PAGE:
The setup of this film comes on fast. Within the first five minutes, the titular character Sofia (Maha Alemi) goes into labour and her prim and proper cousin Lena (Sarah Perles) has to help her find a hospital which will allow her to give birth. As an unmarried mother in Morocco, the protagonist is faced with a harrowing decision: she needs to provide the father’s papers or face prosecution. Meryem Benm’Barek’s intricate drama appears initially predictable but comes through with a nuanced twist, energising the feature at the perfect moment and commanding our attention.
Privilege and resentment are the driving forces of Sofia. Lena is an intelligent, beautiful, accomplished young woman. She comes from the wealthier side of the family and is currently attending med school. She has a cheerful disposition and goes out of her way to try and help her cousin in a crisis. Lena tries to be a good person but as the saying goes, the road to hell is paved with good intentions. Her compassionate deeds all seem to backfire, no matter how sincere. The beneficiaries of her help all echo the same sentiment: you don’t know me, you can never understand, I don’t owe you anything. This bite-back initially seems harsh but offers a very real statement on the kind of privilege that comes from leading a charmed life. Lena offers staunch opinions on right and wrong, forcing an idealised course of action on Sofia. In a powerful rebuttal, the eponymous mother turns the tables and asserts that morality – the “right” thing to do – is never an obvious choice and that sometimes people make sacrifices and bad decisions for the greater good. The juxtaposition between Lena’s naive righteousness and Sofia’s jealousy of and resentment towards her help build the multifaceted thematic world.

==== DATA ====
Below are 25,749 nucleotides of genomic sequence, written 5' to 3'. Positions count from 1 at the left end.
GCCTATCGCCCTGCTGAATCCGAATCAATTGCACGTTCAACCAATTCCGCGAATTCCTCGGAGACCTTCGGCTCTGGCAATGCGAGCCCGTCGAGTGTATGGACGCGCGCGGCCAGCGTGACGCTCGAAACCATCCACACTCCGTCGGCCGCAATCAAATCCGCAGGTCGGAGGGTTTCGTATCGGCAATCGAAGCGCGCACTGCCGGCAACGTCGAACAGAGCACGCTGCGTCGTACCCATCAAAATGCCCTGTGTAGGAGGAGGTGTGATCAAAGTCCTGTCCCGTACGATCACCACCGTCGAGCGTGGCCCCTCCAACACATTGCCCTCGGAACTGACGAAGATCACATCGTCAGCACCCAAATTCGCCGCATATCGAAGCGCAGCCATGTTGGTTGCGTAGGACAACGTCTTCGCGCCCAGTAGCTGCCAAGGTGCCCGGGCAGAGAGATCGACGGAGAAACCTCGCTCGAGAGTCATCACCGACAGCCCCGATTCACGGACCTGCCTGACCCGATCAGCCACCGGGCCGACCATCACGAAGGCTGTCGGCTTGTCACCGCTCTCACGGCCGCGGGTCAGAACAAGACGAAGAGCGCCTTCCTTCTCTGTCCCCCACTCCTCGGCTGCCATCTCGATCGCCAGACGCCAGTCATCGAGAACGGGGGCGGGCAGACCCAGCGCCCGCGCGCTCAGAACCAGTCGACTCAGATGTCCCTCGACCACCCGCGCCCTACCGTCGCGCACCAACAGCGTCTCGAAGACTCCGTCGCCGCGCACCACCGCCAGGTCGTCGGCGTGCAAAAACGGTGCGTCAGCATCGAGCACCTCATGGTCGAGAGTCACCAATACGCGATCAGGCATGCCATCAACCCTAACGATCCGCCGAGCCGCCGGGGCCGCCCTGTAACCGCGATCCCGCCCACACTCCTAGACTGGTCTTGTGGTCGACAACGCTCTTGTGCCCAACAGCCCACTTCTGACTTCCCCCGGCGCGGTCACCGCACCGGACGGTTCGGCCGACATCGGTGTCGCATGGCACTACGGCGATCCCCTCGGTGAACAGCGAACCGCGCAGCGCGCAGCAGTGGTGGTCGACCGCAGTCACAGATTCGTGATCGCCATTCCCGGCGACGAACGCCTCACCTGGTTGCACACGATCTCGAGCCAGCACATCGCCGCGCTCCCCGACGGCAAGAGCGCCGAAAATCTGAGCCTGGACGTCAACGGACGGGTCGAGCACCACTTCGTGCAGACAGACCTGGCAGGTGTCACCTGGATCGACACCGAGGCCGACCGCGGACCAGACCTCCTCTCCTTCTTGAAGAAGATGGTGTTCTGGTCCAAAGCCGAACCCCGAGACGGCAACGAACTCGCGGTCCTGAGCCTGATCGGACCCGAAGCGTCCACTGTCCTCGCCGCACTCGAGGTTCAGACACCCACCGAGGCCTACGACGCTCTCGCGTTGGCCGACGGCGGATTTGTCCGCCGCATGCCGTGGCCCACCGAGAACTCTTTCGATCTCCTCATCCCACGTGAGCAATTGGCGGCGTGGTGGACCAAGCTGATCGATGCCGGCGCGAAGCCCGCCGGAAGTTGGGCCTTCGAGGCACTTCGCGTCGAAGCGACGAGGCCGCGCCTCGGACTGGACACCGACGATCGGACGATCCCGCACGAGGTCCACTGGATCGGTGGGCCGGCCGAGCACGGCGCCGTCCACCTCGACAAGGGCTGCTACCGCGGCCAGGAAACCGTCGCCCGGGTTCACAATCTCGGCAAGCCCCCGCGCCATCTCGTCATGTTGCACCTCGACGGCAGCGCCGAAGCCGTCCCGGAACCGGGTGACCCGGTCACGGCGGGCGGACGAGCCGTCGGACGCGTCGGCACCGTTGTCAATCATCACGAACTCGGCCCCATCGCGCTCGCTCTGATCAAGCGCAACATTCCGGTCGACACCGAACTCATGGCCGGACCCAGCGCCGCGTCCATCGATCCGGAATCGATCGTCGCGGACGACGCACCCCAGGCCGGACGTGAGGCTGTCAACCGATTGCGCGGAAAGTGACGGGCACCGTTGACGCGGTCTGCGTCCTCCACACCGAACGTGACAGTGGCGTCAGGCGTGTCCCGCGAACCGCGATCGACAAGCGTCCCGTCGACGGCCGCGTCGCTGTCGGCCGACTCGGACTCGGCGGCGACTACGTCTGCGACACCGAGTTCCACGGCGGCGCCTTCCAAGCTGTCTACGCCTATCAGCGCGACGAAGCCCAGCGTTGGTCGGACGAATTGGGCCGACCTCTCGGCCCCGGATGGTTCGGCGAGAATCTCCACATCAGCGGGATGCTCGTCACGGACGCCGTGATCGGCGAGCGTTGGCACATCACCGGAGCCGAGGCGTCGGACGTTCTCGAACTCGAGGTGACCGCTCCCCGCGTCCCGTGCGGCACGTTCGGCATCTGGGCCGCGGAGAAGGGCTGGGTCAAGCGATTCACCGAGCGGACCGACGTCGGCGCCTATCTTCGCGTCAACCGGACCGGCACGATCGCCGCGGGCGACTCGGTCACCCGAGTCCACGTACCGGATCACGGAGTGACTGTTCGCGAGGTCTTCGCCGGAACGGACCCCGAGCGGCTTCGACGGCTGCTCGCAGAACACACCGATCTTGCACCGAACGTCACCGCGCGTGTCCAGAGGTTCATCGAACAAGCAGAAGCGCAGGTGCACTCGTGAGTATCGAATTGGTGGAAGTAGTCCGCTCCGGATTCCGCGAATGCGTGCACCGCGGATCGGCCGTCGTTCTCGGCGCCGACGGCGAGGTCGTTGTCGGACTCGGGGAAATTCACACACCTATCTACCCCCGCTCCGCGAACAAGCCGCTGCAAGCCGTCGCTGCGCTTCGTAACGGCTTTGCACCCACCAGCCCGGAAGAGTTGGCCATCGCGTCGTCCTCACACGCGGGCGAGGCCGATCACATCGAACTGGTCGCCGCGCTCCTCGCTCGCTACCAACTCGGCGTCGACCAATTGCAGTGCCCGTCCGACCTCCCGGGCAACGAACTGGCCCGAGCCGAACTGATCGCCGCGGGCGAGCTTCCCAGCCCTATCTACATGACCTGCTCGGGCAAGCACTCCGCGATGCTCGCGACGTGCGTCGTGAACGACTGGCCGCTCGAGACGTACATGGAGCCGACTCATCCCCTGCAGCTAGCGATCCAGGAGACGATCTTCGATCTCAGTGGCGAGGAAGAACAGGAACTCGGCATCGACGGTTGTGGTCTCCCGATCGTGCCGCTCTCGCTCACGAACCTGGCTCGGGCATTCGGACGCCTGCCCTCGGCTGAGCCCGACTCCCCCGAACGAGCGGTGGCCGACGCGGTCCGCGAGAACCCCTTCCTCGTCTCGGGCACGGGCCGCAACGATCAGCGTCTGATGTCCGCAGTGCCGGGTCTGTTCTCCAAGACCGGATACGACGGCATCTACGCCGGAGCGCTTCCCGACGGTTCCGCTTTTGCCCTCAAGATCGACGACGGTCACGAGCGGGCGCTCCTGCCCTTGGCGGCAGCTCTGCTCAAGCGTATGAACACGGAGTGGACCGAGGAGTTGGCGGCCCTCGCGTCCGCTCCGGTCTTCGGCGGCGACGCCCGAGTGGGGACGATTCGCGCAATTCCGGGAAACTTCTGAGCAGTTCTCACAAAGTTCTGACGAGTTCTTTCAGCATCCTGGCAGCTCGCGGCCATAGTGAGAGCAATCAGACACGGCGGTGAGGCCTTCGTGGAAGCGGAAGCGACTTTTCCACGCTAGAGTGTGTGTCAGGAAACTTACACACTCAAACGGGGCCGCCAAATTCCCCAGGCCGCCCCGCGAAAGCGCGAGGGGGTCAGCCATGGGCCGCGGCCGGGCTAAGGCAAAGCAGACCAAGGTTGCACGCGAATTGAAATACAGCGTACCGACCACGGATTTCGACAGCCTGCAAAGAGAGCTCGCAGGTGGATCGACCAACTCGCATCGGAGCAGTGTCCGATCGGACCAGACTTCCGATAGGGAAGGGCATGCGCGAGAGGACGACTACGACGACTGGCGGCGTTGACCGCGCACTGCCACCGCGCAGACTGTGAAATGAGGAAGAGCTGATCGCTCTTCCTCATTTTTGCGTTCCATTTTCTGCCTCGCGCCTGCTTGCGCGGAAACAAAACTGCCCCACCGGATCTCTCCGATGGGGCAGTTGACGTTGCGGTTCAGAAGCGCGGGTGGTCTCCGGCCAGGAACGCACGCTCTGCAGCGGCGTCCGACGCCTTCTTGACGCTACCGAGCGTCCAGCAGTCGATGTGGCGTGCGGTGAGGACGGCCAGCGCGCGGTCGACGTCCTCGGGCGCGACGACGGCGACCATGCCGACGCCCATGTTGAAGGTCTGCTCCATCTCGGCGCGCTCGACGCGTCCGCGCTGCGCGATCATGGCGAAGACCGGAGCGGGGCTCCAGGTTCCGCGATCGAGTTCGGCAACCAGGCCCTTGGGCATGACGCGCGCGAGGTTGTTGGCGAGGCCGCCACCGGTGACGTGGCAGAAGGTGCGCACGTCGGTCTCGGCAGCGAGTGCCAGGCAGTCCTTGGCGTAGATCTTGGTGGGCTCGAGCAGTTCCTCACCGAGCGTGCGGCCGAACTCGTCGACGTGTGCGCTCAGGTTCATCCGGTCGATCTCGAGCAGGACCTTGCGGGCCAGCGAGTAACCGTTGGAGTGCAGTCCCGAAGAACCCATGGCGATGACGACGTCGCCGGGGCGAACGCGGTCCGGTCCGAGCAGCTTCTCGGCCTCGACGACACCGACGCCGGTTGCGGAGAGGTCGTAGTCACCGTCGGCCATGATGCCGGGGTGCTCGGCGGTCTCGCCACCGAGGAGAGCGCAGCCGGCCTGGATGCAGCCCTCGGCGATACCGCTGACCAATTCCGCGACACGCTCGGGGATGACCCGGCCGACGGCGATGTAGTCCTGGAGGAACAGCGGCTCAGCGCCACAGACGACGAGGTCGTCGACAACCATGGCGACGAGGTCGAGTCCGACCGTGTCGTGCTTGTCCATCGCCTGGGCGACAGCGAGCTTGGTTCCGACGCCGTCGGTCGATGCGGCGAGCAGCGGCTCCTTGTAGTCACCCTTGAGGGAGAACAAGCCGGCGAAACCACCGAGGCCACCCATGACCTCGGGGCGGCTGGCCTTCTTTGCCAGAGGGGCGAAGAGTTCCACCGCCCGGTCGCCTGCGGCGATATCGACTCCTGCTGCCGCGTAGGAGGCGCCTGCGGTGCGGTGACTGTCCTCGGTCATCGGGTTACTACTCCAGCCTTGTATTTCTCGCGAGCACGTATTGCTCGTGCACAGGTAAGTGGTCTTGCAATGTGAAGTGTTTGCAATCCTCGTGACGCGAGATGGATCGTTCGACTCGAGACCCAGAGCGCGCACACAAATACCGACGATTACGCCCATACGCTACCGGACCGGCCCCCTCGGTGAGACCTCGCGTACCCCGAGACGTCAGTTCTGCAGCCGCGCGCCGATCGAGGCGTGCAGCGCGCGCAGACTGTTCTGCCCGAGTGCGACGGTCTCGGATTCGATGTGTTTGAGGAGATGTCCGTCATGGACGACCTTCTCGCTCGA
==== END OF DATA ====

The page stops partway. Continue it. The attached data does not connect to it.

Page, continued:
Similarly, the very literal struggle between men and women in Morocco is subverted on a grand but morally perverse scale, making it a conflict fraught with clashing feelings towards Sofia. At first the object of our unwavering sympathy, the scales dramatically tip as her true colors come out. Afraid of bringing disgrace on both herself and her family, the protagonist makes a precarious choice. Ultimately, she plays into the cycle of oppression in order to save face and the audience is forced to grapple with deciding where to place the blame. An obvious point of inception is recognised but we are left wondering: if the abused become abusers, at what point does the responsibility shift to the individual?
Sofia is an incredibly refined story rich with multi-dimensional layers in both the characters and the plot. Benm’Barek generates fervour and then exceeds expectations by giving us a simple setup and then taking us for a ride that no one sees coming. It’s so refreshing.
Sofia does not have a UK release date yet.
Read more reviews from our Cannes Film Festival 2018 coverage here.
For further information about the event visit the Cannes Film Festival website here.